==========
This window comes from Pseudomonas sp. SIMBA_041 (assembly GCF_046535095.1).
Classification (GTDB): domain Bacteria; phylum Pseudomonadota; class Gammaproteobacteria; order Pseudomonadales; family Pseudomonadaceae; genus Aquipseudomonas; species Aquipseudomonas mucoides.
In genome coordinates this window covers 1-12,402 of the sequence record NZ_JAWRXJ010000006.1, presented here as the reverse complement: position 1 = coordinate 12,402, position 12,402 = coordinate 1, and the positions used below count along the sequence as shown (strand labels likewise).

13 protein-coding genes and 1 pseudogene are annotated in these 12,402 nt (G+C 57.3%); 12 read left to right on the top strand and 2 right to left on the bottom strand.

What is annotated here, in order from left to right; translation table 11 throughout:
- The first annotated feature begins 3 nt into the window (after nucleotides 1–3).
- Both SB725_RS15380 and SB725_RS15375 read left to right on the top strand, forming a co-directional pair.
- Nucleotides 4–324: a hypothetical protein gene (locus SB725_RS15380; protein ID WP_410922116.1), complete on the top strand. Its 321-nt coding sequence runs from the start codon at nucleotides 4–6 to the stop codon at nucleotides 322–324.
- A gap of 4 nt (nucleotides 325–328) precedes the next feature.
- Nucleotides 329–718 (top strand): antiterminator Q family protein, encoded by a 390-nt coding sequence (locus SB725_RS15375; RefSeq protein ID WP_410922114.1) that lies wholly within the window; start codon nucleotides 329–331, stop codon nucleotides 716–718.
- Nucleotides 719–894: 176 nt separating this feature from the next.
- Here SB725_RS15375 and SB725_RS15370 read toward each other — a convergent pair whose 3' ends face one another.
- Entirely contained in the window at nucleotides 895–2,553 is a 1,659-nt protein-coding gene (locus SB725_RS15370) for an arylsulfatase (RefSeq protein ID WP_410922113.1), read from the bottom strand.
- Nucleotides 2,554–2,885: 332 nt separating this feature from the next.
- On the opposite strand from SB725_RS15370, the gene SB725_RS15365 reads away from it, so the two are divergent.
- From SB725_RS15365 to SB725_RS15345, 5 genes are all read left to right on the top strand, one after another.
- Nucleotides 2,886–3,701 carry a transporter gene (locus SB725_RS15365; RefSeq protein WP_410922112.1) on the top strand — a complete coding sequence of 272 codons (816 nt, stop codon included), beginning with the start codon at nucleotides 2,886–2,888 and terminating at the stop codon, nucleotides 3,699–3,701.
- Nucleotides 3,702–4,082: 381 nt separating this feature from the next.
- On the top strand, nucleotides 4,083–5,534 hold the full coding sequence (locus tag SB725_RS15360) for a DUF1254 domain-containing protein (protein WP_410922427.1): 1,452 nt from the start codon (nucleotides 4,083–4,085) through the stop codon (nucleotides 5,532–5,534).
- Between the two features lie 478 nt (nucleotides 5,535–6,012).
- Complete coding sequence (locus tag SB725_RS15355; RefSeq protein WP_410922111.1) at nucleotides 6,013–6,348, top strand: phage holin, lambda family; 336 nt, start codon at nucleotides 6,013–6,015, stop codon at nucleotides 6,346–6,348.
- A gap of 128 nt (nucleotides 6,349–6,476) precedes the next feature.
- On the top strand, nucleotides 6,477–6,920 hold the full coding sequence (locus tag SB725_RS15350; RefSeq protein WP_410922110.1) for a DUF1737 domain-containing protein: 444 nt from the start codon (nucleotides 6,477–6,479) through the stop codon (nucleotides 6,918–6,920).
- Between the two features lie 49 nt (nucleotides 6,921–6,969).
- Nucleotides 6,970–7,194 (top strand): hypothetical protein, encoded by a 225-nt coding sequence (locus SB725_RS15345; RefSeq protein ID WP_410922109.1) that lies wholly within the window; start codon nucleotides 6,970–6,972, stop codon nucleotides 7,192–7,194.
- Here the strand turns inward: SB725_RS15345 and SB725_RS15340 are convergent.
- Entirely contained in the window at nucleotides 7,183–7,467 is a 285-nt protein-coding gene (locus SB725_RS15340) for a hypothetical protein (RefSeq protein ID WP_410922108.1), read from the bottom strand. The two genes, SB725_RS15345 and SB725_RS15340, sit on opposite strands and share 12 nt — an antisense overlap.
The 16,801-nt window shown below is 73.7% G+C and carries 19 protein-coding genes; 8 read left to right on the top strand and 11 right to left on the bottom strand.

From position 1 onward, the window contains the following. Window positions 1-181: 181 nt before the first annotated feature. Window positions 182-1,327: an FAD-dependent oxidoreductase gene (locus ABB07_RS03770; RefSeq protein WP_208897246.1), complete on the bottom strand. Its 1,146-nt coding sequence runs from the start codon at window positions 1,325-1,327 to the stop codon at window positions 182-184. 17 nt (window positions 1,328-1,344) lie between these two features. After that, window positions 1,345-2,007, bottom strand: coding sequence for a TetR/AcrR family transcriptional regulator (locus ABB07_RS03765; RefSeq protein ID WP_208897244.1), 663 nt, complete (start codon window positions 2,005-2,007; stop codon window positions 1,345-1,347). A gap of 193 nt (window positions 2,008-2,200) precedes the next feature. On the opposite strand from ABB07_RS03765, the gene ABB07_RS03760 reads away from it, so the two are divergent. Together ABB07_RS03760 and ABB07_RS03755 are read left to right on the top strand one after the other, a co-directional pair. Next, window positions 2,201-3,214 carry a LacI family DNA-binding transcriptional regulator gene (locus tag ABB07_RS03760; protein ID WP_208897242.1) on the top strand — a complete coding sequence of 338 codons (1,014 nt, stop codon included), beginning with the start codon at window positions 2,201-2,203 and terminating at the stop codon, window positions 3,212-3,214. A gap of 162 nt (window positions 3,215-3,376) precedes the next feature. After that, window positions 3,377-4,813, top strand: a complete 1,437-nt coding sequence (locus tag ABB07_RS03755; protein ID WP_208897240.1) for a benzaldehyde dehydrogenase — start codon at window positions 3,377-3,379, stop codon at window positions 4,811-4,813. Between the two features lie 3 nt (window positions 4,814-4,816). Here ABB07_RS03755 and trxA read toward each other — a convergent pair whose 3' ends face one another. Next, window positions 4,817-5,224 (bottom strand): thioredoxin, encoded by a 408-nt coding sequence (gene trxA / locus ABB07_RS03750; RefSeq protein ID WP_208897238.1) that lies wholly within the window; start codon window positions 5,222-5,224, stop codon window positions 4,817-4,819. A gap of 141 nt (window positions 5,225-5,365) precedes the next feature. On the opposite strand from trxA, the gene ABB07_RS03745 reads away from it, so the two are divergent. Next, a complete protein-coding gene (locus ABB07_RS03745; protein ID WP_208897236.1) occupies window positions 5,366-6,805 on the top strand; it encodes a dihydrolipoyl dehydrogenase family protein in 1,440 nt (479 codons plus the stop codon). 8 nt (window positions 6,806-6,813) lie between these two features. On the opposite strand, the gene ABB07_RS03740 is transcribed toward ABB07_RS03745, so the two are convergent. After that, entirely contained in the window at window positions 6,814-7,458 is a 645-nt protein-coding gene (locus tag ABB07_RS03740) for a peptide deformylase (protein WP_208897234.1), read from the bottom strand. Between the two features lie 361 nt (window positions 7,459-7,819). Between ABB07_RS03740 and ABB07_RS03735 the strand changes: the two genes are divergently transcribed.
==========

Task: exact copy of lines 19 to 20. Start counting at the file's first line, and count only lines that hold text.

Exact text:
- On the top strand, nucleotides 4,083–5,534 hold the full coding sequence (locus tag SB725_RS15360) for a DUF1254 domain-containing protein (protein WP_410922427.1): 1,452 nt from the start codon (nucleotides 4,083–4,085) through the stop codon (nucleotides 5,532–5,534).
- Between the two features lie 478 nt (nucleotides 5,535–6,012).